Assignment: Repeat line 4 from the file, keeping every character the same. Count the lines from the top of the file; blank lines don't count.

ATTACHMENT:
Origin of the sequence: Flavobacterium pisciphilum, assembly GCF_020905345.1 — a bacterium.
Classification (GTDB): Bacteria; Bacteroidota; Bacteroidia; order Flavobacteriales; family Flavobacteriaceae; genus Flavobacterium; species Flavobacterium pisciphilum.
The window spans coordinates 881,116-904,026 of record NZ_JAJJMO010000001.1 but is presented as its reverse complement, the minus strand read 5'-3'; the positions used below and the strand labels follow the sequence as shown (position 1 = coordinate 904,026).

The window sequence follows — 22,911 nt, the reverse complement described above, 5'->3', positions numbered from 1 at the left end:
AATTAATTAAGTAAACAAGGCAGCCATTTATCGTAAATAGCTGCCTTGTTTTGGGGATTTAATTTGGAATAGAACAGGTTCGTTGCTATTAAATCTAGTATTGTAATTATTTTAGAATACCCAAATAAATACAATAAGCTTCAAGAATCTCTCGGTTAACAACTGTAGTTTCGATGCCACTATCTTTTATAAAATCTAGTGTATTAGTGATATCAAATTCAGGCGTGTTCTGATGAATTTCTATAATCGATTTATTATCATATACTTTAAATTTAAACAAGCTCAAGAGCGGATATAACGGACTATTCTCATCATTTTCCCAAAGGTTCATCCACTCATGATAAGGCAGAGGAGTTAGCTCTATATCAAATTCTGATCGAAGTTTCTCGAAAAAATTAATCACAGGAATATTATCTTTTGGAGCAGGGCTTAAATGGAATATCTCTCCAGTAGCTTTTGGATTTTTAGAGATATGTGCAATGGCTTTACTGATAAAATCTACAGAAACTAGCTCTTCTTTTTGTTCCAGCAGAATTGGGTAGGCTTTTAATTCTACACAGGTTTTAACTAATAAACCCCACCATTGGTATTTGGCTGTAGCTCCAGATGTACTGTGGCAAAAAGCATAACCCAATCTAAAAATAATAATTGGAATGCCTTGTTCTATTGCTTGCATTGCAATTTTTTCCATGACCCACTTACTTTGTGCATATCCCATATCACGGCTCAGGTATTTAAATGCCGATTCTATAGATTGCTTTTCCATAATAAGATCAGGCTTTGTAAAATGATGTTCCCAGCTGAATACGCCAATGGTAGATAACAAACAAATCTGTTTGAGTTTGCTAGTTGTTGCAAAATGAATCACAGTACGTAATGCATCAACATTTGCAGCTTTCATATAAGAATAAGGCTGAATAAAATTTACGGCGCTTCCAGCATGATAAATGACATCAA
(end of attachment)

The window sequence follows — 22,911 nt, the reverse complement described above, 5'->3', positions numbered from 1 at the left end: